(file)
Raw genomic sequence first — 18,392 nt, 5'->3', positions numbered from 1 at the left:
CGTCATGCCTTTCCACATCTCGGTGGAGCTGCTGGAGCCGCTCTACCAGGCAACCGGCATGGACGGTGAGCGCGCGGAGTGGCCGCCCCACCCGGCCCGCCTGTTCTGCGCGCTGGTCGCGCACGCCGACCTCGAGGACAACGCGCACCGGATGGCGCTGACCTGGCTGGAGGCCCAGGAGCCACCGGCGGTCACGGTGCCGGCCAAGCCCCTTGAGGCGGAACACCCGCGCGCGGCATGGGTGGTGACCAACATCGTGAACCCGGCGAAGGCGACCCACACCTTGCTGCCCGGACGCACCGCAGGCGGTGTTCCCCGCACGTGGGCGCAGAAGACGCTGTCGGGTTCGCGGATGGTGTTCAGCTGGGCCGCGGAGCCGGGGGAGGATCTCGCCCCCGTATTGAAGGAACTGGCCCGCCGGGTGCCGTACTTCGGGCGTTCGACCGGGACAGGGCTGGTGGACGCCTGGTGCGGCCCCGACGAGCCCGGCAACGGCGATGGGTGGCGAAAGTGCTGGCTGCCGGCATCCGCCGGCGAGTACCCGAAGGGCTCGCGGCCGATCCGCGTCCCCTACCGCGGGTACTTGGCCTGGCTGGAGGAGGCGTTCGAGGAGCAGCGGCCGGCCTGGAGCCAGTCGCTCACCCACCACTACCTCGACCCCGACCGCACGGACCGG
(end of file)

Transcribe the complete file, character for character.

Raw genomic sequence first — 18,392 nt, 5'->3', positions numbered from 1 at the left:
CGTCATGCCTTTCCACATCTCGGTGGAGCTGCTGGAGCCGCTCTACCAGGCAACCGGCATGGACGGTGAGCGCGCGGAGTGGCCGCCCCACCCGGCCCGCCTGTTCTGCGCGCTGGTCGCGCACGCCGACCTCGAGGACAACGCGCACCGGATGGCGCTGACCTGGCTGGAGGCCCAGGAGCCACCGGCGGTCACGGTGCCGGCCAAGCCCCTTGAGGCGGAACACCCGCGCGCGGCATGGGTGGTGACCAACATCGTGAACCCGGCGAAGGCGACCCACACCTTGCTGCCCGGACGCACCGCAGGCGGTGTTCCCCGCACGTGGGCGCAGAAGACGCTGTCGGGTTCGCGGATGGTGTTCAGCTGGGCCGCGGAGCCGGGGGAGGATCTCGCCCCCGTATTGAAGGAACTGGCCCGCCGGGTGCCGTACTTCGGGCGTTCGACCGGGACAGGGCTGGTGGACGCCTGGTGCGGCCCCGACGAGCCCGGCAACGGCGATGGGTGGCGAAAGTGCTGGCTGCCGGCATCCGCCGGCGAGTACCCGAAGGGCTCGCGGCCGATCCGCGTCCCCTACCGCGGGTACTTGGCCTGGCTGGAGGAGGCGTTCGAGGAGCAGCGGCCGGCCTGGAGCCAGTCGCTCACCCACCACTACCTCGACCCCGACCGCACGGACCGG